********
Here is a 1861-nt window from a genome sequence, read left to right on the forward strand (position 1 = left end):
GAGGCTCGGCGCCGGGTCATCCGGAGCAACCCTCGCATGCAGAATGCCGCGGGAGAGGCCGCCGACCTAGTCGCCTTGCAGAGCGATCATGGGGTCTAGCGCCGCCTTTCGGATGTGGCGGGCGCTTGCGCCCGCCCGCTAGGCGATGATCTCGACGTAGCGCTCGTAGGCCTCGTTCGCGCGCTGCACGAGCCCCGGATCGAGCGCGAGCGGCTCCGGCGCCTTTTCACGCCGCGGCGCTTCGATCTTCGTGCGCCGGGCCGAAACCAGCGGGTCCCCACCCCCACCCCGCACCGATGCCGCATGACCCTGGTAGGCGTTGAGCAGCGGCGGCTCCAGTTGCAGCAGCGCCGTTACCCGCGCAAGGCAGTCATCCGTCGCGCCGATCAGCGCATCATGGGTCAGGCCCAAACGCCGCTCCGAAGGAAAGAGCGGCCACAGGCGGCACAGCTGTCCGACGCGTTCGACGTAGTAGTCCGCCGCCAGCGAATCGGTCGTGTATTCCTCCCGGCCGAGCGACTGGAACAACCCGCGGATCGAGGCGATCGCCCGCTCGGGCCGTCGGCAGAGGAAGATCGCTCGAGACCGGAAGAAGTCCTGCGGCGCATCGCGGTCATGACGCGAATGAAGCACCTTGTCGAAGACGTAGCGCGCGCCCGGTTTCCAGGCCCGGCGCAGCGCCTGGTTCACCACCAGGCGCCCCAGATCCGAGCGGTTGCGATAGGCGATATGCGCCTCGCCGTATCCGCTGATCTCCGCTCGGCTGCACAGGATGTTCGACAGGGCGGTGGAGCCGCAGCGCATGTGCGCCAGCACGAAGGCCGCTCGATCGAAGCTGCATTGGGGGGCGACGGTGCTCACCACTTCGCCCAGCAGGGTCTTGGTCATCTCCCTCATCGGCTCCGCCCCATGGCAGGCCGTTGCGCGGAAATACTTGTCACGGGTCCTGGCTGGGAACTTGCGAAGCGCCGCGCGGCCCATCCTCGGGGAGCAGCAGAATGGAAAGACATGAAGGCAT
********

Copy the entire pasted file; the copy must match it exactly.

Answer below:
Here is a 1861-nt window from a genome sequence, read left to right on the forward strand (position 1 = left end):
GAGGCTCGGCGCCGGGTCATCCGGAGCAACCCTCGCATGCAGAATGCCGCGGGAGAGGCCGCCGACCTAGTCGCCTTGCAGAGCGATCATGGGGTCTAGCGCCGCCTTTCGGATGTGGCGGGCGCTTGCGCCCGCCCGCTAGGCGATGATCTCGACGTAGCGCTCGTAGGCCTCGTTCGCGCGCTGCACGAGCCCCGGATCGAGCGCGAGCGGCTCCGGCGCCTTTTCACGCCGCGGCGCTTCGATCTTCGTGCGCCGGGCCGAAACCAGCGGGTCCCCACCCCCACCCCGCACCGATGCCGCATGACCCTGGTAGGCGTTGAGCAGCGGCGGCTCCAGTTGCAGCAGCGCCGTTACCCGCGCAAGGCAGTCATCCGTCGCGCCGATCAGCGCATCATGGGTCAGGCCCAAACGCCGCTCCGAAGGAAAGAGCGGCCACAGGCGGCACAGCTGTCCGACGCGTTCGACGTAGTAGTCCGCCGCCAGCGAATCGGTCGTGTATTCCTCCCGGCCGAGCGACTGGAACAACCCGCGGATCGAGGCGATCGCCCGCTCGGGCCGTCGGCAGAGGAAGATCGCTCGAGACCGGAAGAAGTCCTGCGGCGCATCGCGGTCATGACGCGAATGAAGCACCTTGTCGAAGACGTAGCGCGCGCCCGGTTTCCAGGCCCGGCGCAGCGCCTGGTTCACCACCAGGCGCCCCAGATCCGAGCGGTTGCGATAGGCGATATGCGCCTCGCCGTATCCGCTGATCTCCGCTCGGCTGCACAGGATGTTCGACAGGGCGGTGGAGCCGCAGCGCATGTGCGCCAGCACGAAGGCCGCTCGATCGAAGCTGCATTGGGGGGCGACGGTGCTCACCACTTCGCCCAGCAGGGTCTTGGTCATCTCCCTCATCGGCTCCGCCCCATGGCAGGCCGTTGCGCGGAAATACTTGTCACGGGTCCTGGCTGGGAACTTGCGAAGCGCCGCGCGGCCCATCCTCGGGGAGCAGCAGAATGGAAAGACATGAAGGCAT